Could this mean we are approaching the death of tags? That's worth a Like
Tags have been our way of accessing specific content for a while now, but a new Facebook feature might be revolutionizing how we group and search for pictures online.
Facebook has updated its search feature, integrating it with its AI computer vision platform, Lumos. This means that Facebook users will now be able to search for photos on the social media platform using words that describe the content of the picture they are looking for. At a stroke, we'll be freed from the daily grind of tagging!
For instance, you could search for "pictures of cats" and get posts by your friends that match this description as a result. The new feature should show you these results higher up, and then also include other similar pictures that you might be interested in viewing.
This new search system uses computer vision to browse through a vast amount of data and spot the most relevant pictures, even if they are not tagged with content-related words.
It scans pictures using AI features such as object recognition and analyzing other information embedded in the image.
In addition to checking for pictures with similar visual characteristics, Facebook's AI can use other contextual clues from the image, such as captions or comments.
Facebook's image recognition feature is similar to tools that have already been integrated into iOS 10 and Google Photos
In a post about the new feature, Joaquin Quinonero Candela, Director of Applied Machine Learning at Facebook, wrote: "Whether an image was discoverable was dependent on whether it was sufficiently tagged or had the right caption — until now. That's changing because we've pushed computer vision to the next stage with the goal of understanding images at the pixel level. This helps our systems do things like recognize what's in an image, what type of scene it is, if it's a well-known landmark, and so on. This, in turn, helps us better describe photos for the visually impaired and provide better search results for posts with images and videos."
Lumos was originally used to improve the experience of visually impaired users' on Facebook. It is a computer vision platform that was built on top of Facebook's general-purpose platform FBLearner Flow, a system designed as a basis for machine learning applications on the social media site.
Facebook is also working on applying a technology called AAT (Automatic Alt Text) that can describe the content of images to visually impaired individuals.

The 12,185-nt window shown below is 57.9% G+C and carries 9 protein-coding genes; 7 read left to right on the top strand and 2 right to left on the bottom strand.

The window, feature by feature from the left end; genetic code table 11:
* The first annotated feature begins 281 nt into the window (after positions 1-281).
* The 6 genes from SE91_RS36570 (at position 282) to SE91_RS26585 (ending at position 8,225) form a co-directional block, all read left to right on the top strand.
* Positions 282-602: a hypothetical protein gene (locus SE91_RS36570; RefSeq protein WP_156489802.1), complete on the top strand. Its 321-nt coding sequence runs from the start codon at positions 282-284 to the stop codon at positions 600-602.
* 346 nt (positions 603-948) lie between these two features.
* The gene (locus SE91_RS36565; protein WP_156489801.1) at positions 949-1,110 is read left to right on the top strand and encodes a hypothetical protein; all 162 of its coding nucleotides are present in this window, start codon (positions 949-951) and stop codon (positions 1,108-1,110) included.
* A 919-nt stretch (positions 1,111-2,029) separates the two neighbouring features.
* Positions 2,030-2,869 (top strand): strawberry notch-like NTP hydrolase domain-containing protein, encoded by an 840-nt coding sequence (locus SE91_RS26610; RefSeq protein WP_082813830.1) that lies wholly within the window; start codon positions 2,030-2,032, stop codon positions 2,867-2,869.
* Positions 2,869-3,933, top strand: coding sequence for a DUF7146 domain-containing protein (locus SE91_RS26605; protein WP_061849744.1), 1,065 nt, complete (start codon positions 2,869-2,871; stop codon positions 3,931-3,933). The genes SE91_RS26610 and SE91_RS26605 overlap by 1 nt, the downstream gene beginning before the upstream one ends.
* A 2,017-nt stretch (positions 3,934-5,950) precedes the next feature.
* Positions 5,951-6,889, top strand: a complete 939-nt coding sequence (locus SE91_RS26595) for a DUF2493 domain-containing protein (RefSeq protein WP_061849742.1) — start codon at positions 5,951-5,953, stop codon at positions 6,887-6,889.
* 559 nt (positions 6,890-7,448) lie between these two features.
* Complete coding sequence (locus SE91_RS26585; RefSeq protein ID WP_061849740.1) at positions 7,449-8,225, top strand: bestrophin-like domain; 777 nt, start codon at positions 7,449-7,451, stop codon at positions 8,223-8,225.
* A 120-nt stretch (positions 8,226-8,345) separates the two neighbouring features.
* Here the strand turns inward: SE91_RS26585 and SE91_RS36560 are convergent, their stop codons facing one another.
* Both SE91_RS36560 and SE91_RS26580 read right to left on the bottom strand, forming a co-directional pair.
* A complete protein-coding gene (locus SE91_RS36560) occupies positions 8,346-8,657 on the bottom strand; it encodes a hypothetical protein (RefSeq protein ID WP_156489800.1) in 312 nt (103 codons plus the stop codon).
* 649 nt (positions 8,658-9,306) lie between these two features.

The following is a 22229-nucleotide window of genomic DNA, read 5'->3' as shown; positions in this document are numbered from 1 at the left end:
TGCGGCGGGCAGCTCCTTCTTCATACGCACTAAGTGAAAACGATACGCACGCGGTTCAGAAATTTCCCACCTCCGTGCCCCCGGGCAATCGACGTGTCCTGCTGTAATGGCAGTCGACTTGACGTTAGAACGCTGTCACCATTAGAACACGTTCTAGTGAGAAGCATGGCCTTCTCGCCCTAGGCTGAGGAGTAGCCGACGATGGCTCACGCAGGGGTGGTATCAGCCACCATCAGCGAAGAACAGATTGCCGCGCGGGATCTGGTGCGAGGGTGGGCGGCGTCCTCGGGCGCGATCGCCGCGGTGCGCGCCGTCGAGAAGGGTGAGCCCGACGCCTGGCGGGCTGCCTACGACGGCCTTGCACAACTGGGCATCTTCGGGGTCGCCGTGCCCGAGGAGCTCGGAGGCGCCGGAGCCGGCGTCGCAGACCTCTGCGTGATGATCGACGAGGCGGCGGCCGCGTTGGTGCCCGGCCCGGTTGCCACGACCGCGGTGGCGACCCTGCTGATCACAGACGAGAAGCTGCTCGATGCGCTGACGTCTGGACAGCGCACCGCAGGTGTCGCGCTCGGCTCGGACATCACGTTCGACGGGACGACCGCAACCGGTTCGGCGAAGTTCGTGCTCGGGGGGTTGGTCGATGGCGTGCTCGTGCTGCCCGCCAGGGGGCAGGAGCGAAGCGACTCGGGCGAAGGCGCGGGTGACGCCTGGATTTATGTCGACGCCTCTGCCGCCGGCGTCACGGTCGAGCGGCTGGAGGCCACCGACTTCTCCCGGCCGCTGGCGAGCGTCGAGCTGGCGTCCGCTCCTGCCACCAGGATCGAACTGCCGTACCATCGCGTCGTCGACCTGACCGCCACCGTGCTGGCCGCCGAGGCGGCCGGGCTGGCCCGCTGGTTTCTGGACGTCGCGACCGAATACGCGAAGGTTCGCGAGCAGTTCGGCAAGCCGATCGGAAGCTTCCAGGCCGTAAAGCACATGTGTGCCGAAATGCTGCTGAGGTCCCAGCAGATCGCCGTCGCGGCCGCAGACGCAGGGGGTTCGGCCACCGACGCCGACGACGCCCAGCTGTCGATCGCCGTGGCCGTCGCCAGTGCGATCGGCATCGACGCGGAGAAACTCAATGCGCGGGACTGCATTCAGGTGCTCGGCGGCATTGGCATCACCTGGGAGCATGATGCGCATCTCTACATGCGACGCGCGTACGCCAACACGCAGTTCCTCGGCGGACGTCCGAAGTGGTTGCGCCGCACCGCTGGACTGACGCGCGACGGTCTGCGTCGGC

Classifiers, such as "people dancing" or "people riding a horse", would describe pictures to visually impaired users, who would therefore be offered an entirely new way of accessing the social media site.
Feature set to prove useful when applied to all users' searches
"Using Facebook's automatic image classifiers, just like the ones used in the AAT example, you can imagine a scenario where someone could search through all the photos that his or her friends have shared to look for a particular one based on the image content instead of relying on tags or surrounding text," said Candela.
This might be the beginning of a real revolution in the way we browse for things online, and is a perfect example of how AI tools such as machine learning and computer vision are making huge steps forward. Indeed, these strides are taking the tech way beyond simply screening out stray nipples.
Candela said: "More than 200 visual models have been trained and deployed on Lumos by dozens of teams, for purposes such as objectionable-content detection, spam fighting, and automatic image captioning. The applications are wide-reaching, with everyone from our Connectivity Labs to Search to the Accessibility team using the technology."
The photo search update is now available for Facebook users in the US, both on mobile and web. In future, there is probably no reason why it cannot also be extended to video searches, changing entirely the way in which we search for visual and/or audio content.
And now for the bad news
Anyone who routinely rips off other people's images for their own blogs or publishing ventures, is about to find their wings painfully clipped.
Until now, only the huge stock houses like Shutterstock, Getty, and Dreamstime have had the wherewithal to track down and beat up on the freeloaders who steal their copyrighted works.
However, once this technology reaches the level of ubiquity that it certainly will (because all technologies do), the day cannot be far away when smaller, less well-resourced designers, creatives, and publishers will be able to hunt down and remand due recompense from the bad guys.
It might even spawn a new breed of attorney to help them do just that. We could call them hot-shot lawyers. Or something.
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